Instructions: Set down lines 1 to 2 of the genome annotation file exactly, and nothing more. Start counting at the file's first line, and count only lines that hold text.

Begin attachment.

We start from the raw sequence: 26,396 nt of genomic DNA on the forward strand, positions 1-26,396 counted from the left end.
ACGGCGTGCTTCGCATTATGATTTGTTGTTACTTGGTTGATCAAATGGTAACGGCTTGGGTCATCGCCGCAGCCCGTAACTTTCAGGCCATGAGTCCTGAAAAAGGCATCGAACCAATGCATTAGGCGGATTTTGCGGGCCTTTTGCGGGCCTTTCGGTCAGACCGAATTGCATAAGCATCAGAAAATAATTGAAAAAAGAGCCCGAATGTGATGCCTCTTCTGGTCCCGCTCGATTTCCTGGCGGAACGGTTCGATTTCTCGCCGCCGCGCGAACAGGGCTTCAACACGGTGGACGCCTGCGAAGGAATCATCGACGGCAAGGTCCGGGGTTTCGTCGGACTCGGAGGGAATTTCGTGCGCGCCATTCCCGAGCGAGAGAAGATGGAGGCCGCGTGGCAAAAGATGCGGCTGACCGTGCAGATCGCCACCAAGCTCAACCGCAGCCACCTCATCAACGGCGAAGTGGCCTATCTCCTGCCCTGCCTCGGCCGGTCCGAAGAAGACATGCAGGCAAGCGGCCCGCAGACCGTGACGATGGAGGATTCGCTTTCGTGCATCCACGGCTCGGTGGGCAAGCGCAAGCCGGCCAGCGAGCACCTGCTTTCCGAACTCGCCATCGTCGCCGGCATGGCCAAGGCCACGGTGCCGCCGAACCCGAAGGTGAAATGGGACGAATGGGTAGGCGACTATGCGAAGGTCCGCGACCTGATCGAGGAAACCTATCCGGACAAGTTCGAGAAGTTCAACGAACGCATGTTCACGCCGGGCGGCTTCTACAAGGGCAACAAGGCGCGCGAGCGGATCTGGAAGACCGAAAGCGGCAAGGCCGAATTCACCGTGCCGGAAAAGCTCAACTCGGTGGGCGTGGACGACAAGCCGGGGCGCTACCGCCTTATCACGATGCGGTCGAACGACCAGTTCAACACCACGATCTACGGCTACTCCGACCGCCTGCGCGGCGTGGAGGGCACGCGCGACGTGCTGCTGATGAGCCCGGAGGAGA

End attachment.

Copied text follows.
We start from the raw sequence: 26,396 nt of genomic DNA on the forward strand, positions 1-26,396 counted from the left end.
ACGGCGTGCTTCGCATTATGATTTGTTGTTACTTGGTTGATCAAATGGTAACGGCTTGGGTCATCGCCGCAGCCCGTAACTTTCAGGCCATGAGTCCTGAAAAAGGCATCGAACCAATGCATTAGGCGGATTTTGCGGGCCTTTTGCGGGCCTTTCGGTCAGACCGAATTGCATAAGCATCAGAAAATAATTGAAAAAAGAGCCCGAATGTGATGCCTCTTCTGGTCCCGCTCGATTTCCTGGCGGAACGGTTCGATTTCTCGCCGCCGCGCGAACAGGGCTTCAACACGGTGGACGCCTGCGAAGGAATCATCGACGGCAAGGTCCGGGGTTTCGTCGGACTCGGAGGGAATTTCGTGCGCGCCATTCCCGAGCGAGAGAAGATGGAGGCCGCGTGGCAAAAGATGCGGCTGACCGTGCAGATCGCCACCAAGCTCAACCGCAGCCACCTCATCAACGGCGAAGTGGCCTATCTCCTGCCCTGCCTCGGCCGGTCCGAAGAAGACATGCAGGCAAGCGGCCCGCAGACCGTGACGATGGAGGATTCGCTTTCGTGCATCCACGGCTCGGTGGGCAAGCGCAAGCCGGCCAGCGAGCACCTGCTTTCCGAACTCGCCATCGTCGCCGGCATGGCCAAGGCCACGGTGCCGCCGAACCCGAAGGTGAAATGGGACGAATGGGTAGGCGACTATGCGAAGGTCCGCGACCTGATCGAGGAAACCTATCCGGACAAGTTCGAGAAGTTCAACGAACGCATGTTCACGCCGGGCGGCTTCTACAAGGGCAACAAGGCGCGCGAGCGGATCTGGAAGACCGAAAGCGGCAAGGCCGAATTCACCGTGCCGGAAAAGCTCAACTCGGTGGGCGTGGACGACAAGCCGGGGCGCTACCGCCTTATCACGATGCGGTCGAACGACCAGTTCAACACCACGATCTACGGCTACTCCGACCGCCTGCGCGGCGTGGAGGGCACGCGCGACGTGCTGCTGATGAGCCCGGAGGAGA